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IXD102 – Revolution & The Bauhaus

De Stijl

De Stijl, also known as neoplasticism, meaning ‘the style’ in Dutch, was an artistic movement centred in Holland, lasting from 1917 until 1931. It can be said that it was both an architectural movement as well as an Avant Garde movement. De Stijl is described as being about the utopian perception of spiritual harmony, an advocation of pure abstraction. The difference between this form of abstraction compared to the likes of cubism, being that they are very simple visual compositions; there was a reduction to just the essentials of form and colour. These works consisted primarily of horizontal and vertical lines, basic shapes like squares and rectangles as well as primary colours including black and white.

De Stijl was founded by the collection of several artists and architects with the most popular among them being Piet Mondrian and Theo Van Doesburg, with both embodying of the neoplasticism movement. These artists focused on the nature of form and colour, with De Stijl representing the essence of meaning within the world we live in, the most basic attributes of the world which they believed represented the true nature of reality itself as apposed to what our eyes tell us. De Stijl artist never framed their paintings because of the belief that these paintings are supposed to be continuous extensions of the world, they were supposed to be an intimate part of the surroundings.

Piet Mondrian

Piet Mondrian was one of the most influential artists of De Stijl. Born in 1872, Mondrian began his career creating landscape compositions but with influence from the change that Japanoism introduced to the art world in Europe and artists such as Van Gogh, he began creating works that were based on symbolism and the philosophies of nature in its raw form. It wasn’t until Mondrian moved to France in 1921 that cubism became prevalent within his work and he began producing cubist paintings. His most popular pieces are geometric compositions included squares and rectangles of different colours and even broke real life inspirations down to their most simplified version such as his work that includes a cow. You can see step by step how the form of the cow is simplified with each step until it just becomes what looks like rectangles randomly placed.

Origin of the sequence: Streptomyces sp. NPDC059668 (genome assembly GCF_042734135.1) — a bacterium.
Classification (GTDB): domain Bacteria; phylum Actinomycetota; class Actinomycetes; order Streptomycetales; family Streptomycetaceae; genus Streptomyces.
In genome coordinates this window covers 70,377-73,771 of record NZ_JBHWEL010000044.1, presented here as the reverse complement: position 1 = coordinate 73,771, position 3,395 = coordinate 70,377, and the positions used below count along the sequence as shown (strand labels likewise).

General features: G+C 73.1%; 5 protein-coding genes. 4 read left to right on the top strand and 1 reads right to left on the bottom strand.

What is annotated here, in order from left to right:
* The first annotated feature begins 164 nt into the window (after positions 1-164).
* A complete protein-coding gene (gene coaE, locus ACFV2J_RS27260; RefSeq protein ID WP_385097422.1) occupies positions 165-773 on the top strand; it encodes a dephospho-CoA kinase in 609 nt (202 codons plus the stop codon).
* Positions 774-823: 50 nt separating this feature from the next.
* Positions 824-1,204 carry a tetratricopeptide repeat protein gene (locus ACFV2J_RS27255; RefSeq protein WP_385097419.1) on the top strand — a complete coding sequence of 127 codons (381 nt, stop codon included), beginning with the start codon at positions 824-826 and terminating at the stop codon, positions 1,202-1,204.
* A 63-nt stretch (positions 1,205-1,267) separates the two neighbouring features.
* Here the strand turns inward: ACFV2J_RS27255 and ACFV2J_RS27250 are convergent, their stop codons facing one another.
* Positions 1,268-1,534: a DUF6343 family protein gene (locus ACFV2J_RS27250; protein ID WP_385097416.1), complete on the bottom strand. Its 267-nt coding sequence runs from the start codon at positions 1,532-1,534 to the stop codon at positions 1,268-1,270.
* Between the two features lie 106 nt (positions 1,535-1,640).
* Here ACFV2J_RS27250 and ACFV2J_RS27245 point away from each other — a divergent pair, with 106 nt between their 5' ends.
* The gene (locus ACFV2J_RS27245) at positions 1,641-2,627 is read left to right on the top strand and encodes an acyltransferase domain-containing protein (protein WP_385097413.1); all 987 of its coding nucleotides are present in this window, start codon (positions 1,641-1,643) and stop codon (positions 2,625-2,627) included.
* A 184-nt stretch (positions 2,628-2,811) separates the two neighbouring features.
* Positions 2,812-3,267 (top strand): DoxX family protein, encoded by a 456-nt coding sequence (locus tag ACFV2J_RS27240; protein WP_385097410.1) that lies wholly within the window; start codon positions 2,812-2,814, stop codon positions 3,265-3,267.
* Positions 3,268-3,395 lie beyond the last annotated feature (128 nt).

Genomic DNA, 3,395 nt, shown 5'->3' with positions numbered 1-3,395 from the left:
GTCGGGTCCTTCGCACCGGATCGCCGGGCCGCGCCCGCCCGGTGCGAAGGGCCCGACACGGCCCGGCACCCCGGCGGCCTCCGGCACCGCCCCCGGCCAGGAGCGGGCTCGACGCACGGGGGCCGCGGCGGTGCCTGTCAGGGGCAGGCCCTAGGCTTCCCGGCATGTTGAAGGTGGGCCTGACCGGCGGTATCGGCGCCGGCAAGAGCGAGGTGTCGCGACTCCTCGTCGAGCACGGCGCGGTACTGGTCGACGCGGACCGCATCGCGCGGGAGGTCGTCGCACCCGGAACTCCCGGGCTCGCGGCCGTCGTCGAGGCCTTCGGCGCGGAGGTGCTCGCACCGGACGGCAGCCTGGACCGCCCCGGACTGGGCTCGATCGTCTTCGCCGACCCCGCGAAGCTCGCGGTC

This is one of the examples of art that I was most taken back by when I began researching and learning about abstract pieces. Things that once appeared to be randomly pieced together to create a piece of work is actually meticulously planed and laid out to follow rules that still make it appealing to the eye. Learning things like this changed my perspective on many pieces that artists have created over the years and I had a new found appreciation for works that visually look quite simple to create but actually require a lot of skill to pull of and I look out for things like this in everyday life in graphic designs and posters on billboards.

Art Movements Born Out of Revolution

At the turn of the 20th century, Russia was ruled by the house of Romanov, a dynasty that ruled Russia for over 400 years. Social changes at the start of the 20th century meant a turbulent time for Russia, so much so that it ended the Zaarist autocratic government. Russia’s involvement in World War 1 indirectly lead to revolution. Its troops didn’t receive the supplies needed to face a well organised enemy armed with new industrialised weapons and this decimated the Russian army causing the soldiers to revolt.

By the end of World War 1, the art scene had changed forever. Affected by the experience of war, artists were also excited for the end of the corrupt old order with a new, fairer society taking its place. Many of these artists were devoted to creating propaganda for a new communist Russia.

October 1917, a radical Marxist socialist, Vladimir Lenin, rallied the masses together by the use of the slogan ‘Peace! Land! Bread!’ and began the soviet revolution as well as the union of the socialist republic (also known as the USSR). Lenin’s goal was to remove the upper and middle class from their political standing by terror and replace them with the worker class, giving them a leadership role within society.

When these worker parties took control, arts for the wealthier middle class had been rejected and the need for art as utility for working class became prevalent. This new movement was politically inspired by the aesthetic of supremacism. The works of Kasimir Malevich later inspired constructivism, another abstract movement that focused on applying geometric design principles to all areas of life.

Kasimir Malevich 

In 1915, Kasimir Malevich pioneered an abstract style named Supermatism. It was an art movement that rejected imitation of natural shapes in favour of geometric forms as Malevich wanted to ‘free art from the burden of the object.’ He apposed materialism, believing that the only true reality is in the spiritual life and that feeling was best expressed through abstract form.

Malevich created the most radical symbol of modern art exploring the theme of non objective art, a black square on a white background. This could be interpreted as the black square representing feelings and the white background being the void beyond this feeling.

Malevich uses the traditional illusion of depth by overlapping flat geometric shapes and objects. Inspired by cubism and futurism found in Europe. Suprematism stands at the heart of architecture, typography, furniture and graphic design over 100 years later.

El Lissitzky

El Lissitzky was a leader in constructivism and was heavily influenced by Kasimir Malevich’s abstract pieces but instead applied the mathematical structure of architecture to his paintings. He called these paintings ‘Prouns’ which in Russian stand for ‘towards a new art.’